For full details on how to define a lighthouse budget.json file, see Performance Budgets (Keep Request Counts Low And File Sizes Small) for more information.

Using scores.js to increase your audit power

scores.js is based on the Lighthouse JSON output data model and maps one-to-one with the existing keys and definitions within lighthouse. This allows an easy to use, vastly configurable file to test any audit score or raw numeric value that you find important. No having to wait for me to add special parameters. :-)

Let's look at an example scores.js file:

module.exports = {
  audits: {
    'service-worker': {
      score: 1,
    },
    'first-contentful-paint': {
      score: 1,
      numericValue: 100,
    },
    'first-meaningful-paint': {
      score: 1,
      numericValue: 100,
    },
  },
  categories: {
    performance: {
      score: 0.95,
    },
    accessibility: {
      score: 0.95,
    },
  },
};

In this case we can test for either one or two specific keys:

  1. score: decimal ranging from 0 to 1. If you wanted to verify that your performance is above 95, you'd enter 0.95 like above.
  2. numericValue: decimal starting at zero. Commonly holds the value out of the trace in milliseconds, good for testing if you want those raw performance numbers.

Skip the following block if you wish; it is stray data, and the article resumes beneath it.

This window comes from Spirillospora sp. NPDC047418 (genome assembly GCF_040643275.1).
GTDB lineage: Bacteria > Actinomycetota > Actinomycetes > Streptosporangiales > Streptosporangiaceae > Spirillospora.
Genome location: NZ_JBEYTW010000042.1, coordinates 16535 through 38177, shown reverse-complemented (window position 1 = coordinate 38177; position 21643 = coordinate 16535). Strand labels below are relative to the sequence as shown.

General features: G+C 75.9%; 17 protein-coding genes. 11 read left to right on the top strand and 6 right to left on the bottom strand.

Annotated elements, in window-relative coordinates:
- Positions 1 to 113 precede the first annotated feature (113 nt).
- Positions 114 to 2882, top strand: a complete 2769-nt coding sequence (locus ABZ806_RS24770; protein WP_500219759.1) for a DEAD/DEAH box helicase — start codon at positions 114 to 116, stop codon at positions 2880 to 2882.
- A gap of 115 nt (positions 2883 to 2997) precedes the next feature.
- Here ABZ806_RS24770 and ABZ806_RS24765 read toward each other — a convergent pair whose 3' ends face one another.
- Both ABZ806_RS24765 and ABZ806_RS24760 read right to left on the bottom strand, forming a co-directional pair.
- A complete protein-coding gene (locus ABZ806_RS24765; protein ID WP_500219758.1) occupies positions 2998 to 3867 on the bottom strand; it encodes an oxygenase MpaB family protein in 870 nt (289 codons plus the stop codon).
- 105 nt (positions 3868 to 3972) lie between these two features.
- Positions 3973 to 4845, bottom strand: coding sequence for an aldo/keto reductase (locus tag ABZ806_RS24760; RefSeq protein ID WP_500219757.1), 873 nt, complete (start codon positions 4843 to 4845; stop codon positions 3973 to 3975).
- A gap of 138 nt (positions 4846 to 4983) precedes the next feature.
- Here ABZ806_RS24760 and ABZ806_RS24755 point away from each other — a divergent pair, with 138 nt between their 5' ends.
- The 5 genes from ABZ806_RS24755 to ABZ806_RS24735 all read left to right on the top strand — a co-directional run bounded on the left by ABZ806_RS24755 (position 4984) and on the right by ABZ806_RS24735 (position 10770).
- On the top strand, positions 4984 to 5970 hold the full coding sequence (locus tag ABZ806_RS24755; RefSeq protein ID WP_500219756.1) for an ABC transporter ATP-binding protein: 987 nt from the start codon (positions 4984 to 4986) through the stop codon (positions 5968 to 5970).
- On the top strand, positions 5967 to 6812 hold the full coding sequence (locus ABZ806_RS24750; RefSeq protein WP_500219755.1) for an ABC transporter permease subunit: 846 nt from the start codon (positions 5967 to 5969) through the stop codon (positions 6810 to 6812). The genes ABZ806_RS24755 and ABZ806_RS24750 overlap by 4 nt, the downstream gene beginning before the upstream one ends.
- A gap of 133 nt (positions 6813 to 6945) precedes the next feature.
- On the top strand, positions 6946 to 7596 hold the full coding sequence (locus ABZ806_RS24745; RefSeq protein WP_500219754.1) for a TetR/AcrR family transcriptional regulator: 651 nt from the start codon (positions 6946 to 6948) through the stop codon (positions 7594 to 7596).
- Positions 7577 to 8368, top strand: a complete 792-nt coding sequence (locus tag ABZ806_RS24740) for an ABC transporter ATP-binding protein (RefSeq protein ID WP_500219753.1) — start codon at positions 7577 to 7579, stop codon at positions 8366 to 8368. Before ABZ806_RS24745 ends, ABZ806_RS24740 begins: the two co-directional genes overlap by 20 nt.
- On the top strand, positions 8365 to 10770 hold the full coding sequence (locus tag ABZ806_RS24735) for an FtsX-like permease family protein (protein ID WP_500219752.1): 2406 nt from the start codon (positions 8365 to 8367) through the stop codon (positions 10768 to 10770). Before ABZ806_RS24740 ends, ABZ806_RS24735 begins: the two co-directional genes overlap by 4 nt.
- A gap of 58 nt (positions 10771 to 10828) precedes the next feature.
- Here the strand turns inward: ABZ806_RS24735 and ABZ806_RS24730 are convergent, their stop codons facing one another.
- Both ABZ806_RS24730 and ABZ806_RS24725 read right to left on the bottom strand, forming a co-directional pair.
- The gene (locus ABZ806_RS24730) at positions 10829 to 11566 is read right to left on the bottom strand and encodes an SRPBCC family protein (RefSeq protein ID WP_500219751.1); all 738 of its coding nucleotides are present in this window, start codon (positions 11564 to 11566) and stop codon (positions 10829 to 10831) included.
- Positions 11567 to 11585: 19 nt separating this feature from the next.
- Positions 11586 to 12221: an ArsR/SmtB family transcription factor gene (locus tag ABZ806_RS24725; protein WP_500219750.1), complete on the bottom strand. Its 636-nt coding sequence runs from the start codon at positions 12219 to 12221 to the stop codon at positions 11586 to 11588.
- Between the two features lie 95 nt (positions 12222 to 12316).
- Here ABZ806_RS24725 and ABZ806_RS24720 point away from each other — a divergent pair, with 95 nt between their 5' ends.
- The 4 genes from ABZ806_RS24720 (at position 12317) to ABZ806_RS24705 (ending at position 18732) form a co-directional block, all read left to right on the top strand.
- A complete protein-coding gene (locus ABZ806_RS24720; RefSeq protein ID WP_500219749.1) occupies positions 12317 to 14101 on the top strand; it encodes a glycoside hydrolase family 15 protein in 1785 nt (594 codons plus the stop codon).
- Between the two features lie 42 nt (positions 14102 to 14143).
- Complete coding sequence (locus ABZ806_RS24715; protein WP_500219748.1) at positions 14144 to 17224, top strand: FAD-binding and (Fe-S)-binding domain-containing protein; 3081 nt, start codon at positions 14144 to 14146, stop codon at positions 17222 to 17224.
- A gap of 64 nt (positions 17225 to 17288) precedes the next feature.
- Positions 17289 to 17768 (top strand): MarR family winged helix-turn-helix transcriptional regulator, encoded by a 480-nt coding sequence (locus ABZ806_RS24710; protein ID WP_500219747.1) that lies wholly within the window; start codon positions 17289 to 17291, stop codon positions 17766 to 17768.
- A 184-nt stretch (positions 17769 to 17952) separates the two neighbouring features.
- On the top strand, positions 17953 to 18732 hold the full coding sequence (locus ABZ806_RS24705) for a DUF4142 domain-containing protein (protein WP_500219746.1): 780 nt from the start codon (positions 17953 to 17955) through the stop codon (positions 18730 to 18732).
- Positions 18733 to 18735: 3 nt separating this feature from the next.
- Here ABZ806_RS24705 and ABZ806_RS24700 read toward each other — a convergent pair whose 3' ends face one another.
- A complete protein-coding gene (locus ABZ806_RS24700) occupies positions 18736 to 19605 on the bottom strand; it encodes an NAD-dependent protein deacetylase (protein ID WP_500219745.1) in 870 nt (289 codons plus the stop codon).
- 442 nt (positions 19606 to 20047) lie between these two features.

For a full view of available audits and categories, output a JSON file from the lighthouse cli to get started:

$ lighthouse --output json --output-path=./sample.json --chrome-flags="--headless" https://YOUR_URL_HERE.com

Inputs

url

Required The URL you'd like Lighthouse to audit.

secret

Optional This is the default secret for your repo as generated by Github Actions. Use the ${{ secrets.GITHUB_TOKEN }} for this to allow commenting on your PRs.

wptConnectionSpeed

Optional Profiles based on WebPageTest project connectivity samples, defined in chrome.js.

Defaults to threegfast. Can be any of the following: twog, threegslow, threeg, threegfast, fourg, lte.

lighthouseConfiguration

Optional File path to custom lighthouse configuration JavaScript file. See Lighthouse Configuration for more information.

lighthouseBudget

Optional File path to custom budget.json file; will fail PRs based on budget result. See Performance Budgets (Keep Request Counts Low And File Sizes Small) for more information.

lighthouseScoringBudget

Optional File path to custom scores.js file; will fail PRs based on scoring result. See the above section in this README "Using scores.js to increase your audit power" for more information.

Outputs

resultsPath

Path to the folder with Lighthouse audit results.

Live example

For a live example of this action in practice, see my blog-pwa repo workflow.

Why I built this

  1. I wanted a simpler, cleaner example anyone could jump into, fork, and make their own.
  2. None of the other offerings post on a PR the audit result.
  3. I wanted to explore harsher network conditioning, which I already do in things like my lighthouse-jest-example fairly successfully.

The future

  1. Add fail case configuration
  2. Add server warming flags (which I've found skews scores on a lot of deployments)
  3. Add multi-url auditing